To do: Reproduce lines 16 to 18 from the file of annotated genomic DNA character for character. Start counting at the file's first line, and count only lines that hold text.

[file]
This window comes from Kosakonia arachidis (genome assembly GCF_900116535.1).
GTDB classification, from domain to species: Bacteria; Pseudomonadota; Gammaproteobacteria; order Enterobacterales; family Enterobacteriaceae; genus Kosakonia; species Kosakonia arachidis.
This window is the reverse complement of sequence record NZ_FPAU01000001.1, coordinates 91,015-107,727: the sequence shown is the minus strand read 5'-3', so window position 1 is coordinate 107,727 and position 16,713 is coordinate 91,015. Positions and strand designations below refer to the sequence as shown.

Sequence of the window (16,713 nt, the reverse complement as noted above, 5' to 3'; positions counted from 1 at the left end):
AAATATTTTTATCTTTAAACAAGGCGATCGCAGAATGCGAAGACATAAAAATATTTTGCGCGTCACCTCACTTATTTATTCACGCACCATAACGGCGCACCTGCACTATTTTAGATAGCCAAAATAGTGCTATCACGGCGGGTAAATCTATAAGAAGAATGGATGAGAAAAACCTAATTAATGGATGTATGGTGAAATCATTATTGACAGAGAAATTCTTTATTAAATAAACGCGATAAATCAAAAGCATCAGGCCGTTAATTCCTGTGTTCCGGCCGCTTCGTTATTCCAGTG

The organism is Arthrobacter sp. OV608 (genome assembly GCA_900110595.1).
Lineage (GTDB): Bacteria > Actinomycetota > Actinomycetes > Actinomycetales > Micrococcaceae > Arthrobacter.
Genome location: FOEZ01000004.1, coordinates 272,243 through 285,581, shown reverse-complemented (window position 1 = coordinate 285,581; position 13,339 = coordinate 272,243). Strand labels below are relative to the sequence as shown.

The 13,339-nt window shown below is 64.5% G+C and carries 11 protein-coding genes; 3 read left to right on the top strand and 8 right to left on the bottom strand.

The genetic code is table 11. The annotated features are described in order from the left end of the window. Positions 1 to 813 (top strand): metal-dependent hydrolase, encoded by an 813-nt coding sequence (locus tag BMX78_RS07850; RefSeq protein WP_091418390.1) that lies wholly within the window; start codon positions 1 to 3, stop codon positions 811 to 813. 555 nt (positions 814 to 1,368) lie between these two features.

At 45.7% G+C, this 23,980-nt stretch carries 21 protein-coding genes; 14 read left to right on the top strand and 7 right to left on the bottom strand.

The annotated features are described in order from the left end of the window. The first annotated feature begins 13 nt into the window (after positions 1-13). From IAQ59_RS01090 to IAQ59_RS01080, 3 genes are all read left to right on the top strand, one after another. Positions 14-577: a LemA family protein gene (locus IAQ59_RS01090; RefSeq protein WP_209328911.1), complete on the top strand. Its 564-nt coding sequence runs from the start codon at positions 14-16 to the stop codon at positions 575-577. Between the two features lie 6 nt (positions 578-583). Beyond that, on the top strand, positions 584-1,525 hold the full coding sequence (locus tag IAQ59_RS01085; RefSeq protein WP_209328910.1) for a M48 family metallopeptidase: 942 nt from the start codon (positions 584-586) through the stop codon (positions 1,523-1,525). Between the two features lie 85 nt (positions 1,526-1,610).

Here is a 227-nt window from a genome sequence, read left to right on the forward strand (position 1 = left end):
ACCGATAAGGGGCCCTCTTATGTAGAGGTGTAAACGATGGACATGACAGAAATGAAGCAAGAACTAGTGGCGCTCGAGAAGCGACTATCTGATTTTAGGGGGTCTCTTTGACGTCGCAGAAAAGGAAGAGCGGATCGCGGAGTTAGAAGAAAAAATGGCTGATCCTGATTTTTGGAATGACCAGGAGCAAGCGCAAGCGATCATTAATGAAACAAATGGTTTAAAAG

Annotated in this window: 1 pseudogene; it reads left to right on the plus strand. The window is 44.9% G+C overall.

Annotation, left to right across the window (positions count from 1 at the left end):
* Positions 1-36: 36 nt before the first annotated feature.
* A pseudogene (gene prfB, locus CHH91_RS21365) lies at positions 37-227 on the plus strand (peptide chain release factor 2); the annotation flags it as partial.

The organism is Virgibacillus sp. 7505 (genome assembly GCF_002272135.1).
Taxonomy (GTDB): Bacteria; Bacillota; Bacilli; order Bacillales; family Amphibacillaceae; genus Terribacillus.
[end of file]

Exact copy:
Annotation, left to right across the window (positions count from 1 at the left end):
* Positions 1-36: 36 nt before the first annotated feature.
* A pseudogene (gene prfB, locus CHH91_RS21365) lies at positions 37-227 on the plus strand (peptide chain release factor 2); the annotation flags it as partial.